There is no doubt that the role of the SSAO (senior
student affairs officer) has changed quite dramatically
in the last few years in response to economic trends,
campus tragedies, legal rulings, technology, international competition, and much more.
Community college SSAOs, often referred to as chief student
services officers (CSSOs), have been forced to re-evaluate
their roles and associated responsibilities to survive these
challenges. While managing budgets, overseeing business
operations, and protecting our leadership roles in college
management have been significant tasks for some time, new
challenges unique to community colleges are on our lists.
CSSOs have led very successful efforts to make education
highly accessible, yet student retention and success rates
continue to be a concern. Student learning outcomes for every
support service must be developed and implemented not only
for accreditation purposes, but also to determine solutions
for enhancing student accomplishments. The commitment to
open access for all individuals has brought to our campuses
unprecedented numbers of students with special needs, including those with mental illnesses, who tax our support services
to breaking points. Academic counseling, a major component
in student success, is stretched to its limits with counselor-student ratios often as high as one counselor to 1,800 students.
Underprepared students are entering the first year of community college at epidemic rates with 55 to 60 percent testing
into remedial mathematics or English, leading to the creation
of accelerated programs focused on building basic college
skills. Add non-English speaking and immigrant students into
the mix, and you have student bodies with demographics very
different than most four-year colleges and universities.
So while CSSO participation in fundraising has not reached
the levels indicated by our counterparts at four-year institutions, CSSOs have made other transitions to find shared
resources, including greater involvement in grantwriting and
local business partnerships. Successful CSSOs understand
on FERPA. This year the training will deal with veterans. In
the spring, it will be on ‘age 21.’ We play a strategic role in
providing information to the campus community.
MJ: Whenever there are major controversies, we are on point.
When I am on point, as the university spokesperson, I need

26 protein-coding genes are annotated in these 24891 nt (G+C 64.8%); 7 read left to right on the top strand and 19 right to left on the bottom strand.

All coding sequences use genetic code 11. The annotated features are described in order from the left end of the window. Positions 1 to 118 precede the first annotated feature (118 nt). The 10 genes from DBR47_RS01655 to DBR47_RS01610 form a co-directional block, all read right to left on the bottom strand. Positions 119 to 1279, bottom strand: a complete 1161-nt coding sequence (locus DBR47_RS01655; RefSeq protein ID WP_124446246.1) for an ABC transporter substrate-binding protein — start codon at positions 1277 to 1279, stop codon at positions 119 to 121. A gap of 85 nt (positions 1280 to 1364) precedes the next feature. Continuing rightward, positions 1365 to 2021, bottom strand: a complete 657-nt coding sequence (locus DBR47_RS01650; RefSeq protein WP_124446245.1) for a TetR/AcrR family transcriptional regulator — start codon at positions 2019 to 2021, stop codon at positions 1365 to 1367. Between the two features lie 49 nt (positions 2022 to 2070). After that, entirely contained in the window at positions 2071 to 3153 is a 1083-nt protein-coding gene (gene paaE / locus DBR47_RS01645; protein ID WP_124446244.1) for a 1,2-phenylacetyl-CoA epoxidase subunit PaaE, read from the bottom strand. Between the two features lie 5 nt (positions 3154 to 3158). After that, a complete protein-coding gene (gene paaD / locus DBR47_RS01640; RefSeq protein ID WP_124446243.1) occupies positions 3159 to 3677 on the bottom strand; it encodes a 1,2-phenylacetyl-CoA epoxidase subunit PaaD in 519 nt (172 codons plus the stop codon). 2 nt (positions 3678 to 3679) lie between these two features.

to make sure other campus leaders are lined up and support
the institutional position I will advocate. I am an institutional soldier, but I do not want to be put in a position where
university leaders back away from my comments and abandon
me. Your participation in situations like these also enhances
your credibility in other areas.
DB: The reality is that at a big institution you must delegate.
You can’t be involved with the day-to-day operation if you
want to be involved with students. When I arrived, each
director was dependent on day-to-day guidance. They felt they
had been abandoned when I began to delegate, but it was a
the critical need to blend student services with instruction to
deliver programs that ultimately support improved student outcomes. We know that we have to constantly reassess programs
and services, make data-informed decisions, and incorporate
accountability as we drive changes to meet strategic goals
while remaining strong student advocates.
Young professionals interested in joining the ranks of CSSOs
in the nation’s almost 1,200 community colleges will need to
become involved in college committees and task forces that
support initiatives focused on positive student outcomes.
They must utilize research to make business-related decisions
to develop and implement new programs and services; take
advantage of professional development opportunities to identify innovative model programs with demonstrated positive
outcomes; and remain technologically savvy and well-versed
in the many issues that will continue to impact our abilities to
successfully serve highly diverse student bodies. By leveraging
their resources and their talents in the key areas of research,
professional development, and technology, aspiring CSSOs can
best prepare to meet the future needs of both students and the
institutions they serve.
Hot Issues for Community College CSSOs
• Campus safety and security
• Student mental health and lack of campus resources
• Underprepared students
• Immigrant students
• Returning veterans and Baby Boomers
• Student services delivery
• Online education
• Student learning outcomes and accountability
• Blending instruction and student services
Denise Swett is the dean of the Middlefield campus and non-credit division for Foothill College in California. She is also a
member of NASPA’s Community College Advisory Board and
chair of the Community College Institute for the 2009 NASPA
necessity. Running our operations with a business orientation
empowers us to do our jobs and serve our students better.
Q: How do you continue to ensure a leadership place
at the table with your colleagues?
BS: We are really an integrative agency. We have to deliver
what we say, and certainly student affairs must prove its
ability to manage different parts of the portfolio and then
some. You have to be perceived as the person who gets things
done. You will be left out of the loop if you are not a consistent leader. It builds confidence and expands your opportunities to be at the leadership table when important institutional
decisions are being made.
If SSAOs do not have business acumen, then they are not
going to be at the table with their colleagues. That is the filter
through which many of our colleagues at the cabinet level are
viewing their work, not just for student affairs.